ERBARExpansion ROM (Read-Only Memory) Base Address Register (Microsoft software)
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conceptual artist Tofer Chin, ERBar is another coup for Downtown's sophisticated epicurean scene, with another big plus: a sizable parking lot.
Returning to Gill Sans, and particularly to the way that its champions described it, we may notice the praise for how the typeface is not such a "repudiation of the human animal." William Holman, for example, appreciated that Gill Sans "brought a warmth of grace and feeling to the rather cold industrial faces coming largely from the German type foundries." (50) Robert Harling, writing in 1948, commented that "[a] comparison of designs by Johnston, Erbar, Renner and Gill shows that Gill's is a more rational letter-form, set apart from the dehumanized, compasses-and-setsquare precision of the others." (51) The "t-square and compass" trope was used frequently in this period to dismiss the novel German designs based on the geometry underlying their construction.
Hollis observed that "it remains curious that the Modernists (Schwitters was an exception), particularly when many of them were drawing geometric letters, were not more inclined to the geometrical sansserif typefaces, such as Erbar and Futura, which came onto the market before the end of the 1930s." At mid-century, the modernists on the Swiss graphic design scene utilized grotesque fonts heavily: Akzidenz Grotesk for larger settings, such as posters and headings, and Monotype Grotesque for smaller settings, since it could be produced by the Monotype casters.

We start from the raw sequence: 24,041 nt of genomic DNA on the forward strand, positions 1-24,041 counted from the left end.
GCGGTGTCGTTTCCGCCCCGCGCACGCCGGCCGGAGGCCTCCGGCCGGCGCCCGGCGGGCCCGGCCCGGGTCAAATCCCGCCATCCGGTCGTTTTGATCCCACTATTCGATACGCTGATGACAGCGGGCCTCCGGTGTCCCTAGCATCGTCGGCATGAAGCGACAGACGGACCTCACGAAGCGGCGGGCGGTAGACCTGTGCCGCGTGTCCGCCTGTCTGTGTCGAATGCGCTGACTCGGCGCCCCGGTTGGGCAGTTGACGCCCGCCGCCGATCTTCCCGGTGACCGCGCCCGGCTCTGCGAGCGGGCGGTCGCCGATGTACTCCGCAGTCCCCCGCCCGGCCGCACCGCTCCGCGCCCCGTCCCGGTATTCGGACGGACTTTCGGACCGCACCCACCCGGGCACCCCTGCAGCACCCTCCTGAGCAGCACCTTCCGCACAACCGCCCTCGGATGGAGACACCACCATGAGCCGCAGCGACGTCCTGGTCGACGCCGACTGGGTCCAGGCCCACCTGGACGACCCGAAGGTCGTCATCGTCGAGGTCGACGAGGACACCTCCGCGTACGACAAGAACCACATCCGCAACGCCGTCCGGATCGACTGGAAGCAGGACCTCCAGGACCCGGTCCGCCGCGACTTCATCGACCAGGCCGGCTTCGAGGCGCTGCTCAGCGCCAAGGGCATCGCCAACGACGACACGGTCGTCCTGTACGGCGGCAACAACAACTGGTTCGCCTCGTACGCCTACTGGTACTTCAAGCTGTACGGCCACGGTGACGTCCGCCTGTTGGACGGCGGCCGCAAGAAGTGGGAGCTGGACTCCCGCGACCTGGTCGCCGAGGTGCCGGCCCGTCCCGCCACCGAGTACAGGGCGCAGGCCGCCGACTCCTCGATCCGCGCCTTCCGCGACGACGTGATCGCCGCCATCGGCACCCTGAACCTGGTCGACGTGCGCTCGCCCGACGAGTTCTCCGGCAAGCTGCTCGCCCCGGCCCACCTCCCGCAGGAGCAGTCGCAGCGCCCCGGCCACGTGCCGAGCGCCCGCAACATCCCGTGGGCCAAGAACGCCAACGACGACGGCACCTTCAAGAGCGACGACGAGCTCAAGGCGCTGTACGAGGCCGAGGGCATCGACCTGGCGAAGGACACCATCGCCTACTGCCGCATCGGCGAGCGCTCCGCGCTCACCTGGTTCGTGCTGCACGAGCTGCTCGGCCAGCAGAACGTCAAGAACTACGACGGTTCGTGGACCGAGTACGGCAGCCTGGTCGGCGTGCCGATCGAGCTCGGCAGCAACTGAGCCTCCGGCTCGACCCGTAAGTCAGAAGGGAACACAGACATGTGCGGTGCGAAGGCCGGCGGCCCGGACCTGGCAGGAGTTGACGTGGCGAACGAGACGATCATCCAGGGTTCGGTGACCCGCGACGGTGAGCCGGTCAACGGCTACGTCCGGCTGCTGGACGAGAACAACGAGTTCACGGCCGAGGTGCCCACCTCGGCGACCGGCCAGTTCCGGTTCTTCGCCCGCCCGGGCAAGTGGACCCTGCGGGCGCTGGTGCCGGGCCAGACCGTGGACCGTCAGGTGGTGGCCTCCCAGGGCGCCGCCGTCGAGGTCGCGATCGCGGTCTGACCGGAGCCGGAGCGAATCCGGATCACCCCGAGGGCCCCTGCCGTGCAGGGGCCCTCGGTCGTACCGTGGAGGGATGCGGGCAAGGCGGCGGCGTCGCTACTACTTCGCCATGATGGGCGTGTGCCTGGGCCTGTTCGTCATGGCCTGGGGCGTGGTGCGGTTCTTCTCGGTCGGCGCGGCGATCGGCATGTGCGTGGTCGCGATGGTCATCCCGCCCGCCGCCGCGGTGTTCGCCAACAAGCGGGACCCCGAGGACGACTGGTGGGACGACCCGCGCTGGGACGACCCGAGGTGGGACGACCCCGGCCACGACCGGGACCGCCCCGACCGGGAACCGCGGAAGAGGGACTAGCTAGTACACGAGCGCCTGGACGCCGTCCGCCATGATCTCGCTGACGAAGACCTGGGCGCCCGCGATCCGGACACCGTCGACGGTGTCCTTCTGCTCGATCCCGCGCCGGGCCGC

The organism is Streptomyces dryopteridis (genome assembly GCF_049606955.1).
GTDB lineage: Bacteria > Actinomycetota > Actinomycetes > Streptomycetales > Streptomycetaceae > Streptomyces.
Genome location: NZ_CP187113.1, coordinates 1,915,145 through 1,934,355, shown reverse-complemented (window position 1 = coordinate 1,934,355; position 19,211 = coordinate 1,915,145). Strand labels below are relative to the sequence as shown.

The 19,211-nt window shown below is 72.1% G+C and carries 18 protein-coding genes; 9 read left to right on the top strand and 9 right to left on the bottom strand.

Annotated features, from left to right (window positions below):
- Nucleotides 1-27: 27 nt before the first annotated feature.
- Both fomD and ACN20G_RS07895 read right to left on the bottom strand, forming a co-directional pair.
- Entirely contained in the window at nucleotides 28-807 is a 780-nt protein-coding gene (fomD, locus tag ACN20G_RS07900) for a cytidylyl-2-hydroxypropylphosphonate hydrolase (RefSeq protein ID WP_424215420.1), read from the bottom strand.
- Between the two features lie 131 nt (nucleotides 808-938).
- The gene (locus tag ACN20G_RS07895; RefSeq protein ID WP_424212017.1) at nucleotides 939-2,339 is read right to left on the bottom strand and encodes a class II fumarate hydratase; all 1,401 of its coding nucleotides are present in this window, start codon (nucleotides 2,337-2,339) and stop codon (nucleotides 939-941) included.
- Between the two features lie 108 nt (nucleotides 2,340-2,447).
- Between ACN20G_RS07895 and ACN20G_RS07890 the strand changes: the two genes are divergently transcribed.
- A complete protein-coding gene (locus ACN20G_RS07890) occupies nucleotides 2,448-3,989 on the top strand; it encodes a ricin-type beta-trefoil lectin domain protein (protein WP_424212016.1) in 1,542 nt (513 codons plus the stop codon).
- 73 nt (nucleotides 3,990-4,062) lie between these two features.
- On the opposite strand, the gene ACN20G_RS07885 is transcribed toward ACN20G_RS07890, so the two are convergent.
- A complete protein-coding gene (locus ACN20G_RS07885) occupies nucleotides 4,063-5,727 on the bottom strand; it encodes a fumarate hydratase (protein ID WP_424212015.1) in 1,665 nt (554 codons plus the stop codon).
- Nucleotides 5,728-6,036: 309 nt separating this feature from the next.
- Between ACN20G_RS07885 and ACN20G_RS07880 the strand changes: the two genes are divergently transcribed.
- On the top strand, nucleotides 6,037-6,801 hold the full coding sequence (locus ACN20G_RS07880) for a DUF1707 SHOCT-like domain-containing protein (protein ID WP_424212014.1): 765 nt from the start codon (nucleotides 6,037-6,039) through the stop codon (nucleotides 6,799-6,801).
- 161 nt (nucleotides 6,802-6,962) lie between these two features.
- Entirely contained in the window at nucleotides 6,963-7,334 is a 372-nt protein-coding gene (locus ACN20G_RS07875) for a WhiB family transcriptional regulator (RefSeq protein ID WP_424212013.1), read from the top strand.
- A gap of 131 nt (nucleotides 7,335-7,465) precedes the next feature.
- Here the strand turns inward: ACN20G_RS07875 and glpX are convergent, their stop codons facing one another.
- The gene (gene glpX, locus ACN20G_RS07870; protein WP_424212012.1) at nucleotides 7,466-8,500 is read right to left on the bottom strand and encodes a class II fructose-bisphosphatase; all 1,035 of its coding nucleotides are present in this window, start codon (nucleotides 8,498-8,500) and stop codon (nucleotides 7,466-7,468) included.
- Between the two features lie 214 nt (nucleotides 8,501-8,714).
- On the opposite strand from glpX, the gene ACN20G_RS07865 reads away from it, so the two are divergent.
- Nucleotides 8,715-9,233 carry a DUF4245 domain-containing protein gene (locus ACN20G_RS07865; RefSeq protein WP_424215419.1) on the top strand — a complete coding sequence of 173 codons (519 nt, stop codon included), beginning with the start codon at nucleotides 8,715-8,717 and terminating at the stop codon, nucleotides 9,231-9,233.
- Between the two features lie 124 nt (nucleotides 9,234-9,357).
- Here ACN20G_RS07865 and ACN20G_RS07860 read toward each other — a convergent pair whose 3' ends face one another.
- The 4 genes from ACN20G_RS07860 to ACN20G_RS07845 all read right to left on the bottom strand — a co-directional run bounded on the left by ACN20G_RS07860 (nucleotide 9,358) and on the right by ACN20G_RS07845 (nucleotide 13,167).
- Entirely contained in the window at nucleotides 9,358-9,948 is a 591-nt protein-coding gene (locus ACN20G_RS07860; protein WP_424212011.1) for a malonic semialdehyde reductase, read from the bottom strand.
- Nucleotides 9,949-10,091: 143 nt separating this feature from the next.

Among Loganiaceae, in Spigelia splendens the floral tube is slightly curved upwards (Erbar & Leins, 1999).
However, Asteraceae also have another, more conspicuous kind of monosymmetry, which has found much more attention: the pronouncedly onesided differentiation of the corolla forming the radiating part of flat inflorescences (Harris, 1995; Leins & Erbar, 2000; Anderberg et al., 2007; Jeffrey, 2007).
Lecythidaceae and some Theaceae are characterized by a large number of stamens (hundreds, in extreme cases) and a centrifugal stamen initiation pattern, combined with a ring primordium (Lecythidaceae: Hirmer, 1918; Leins, 1972; Endress, 1994; Tsou, 1994; Theaceae: Vishenskaya, 1980a, 1980b; Erbar, 1986; Sugiyama, 1991; Tsou, 1998).
The morphological homology between nectar leaves and stamens has been traced back ontogenetically in a number of species of Ranunculaceae by Erbar et al.
Despite the apparent simplicity of the primary capitulum as defined above, a great deal of morphological variation exists, almost all of which is exemplified by taxa in the Asteraceae (Leins & Erbar, 1987).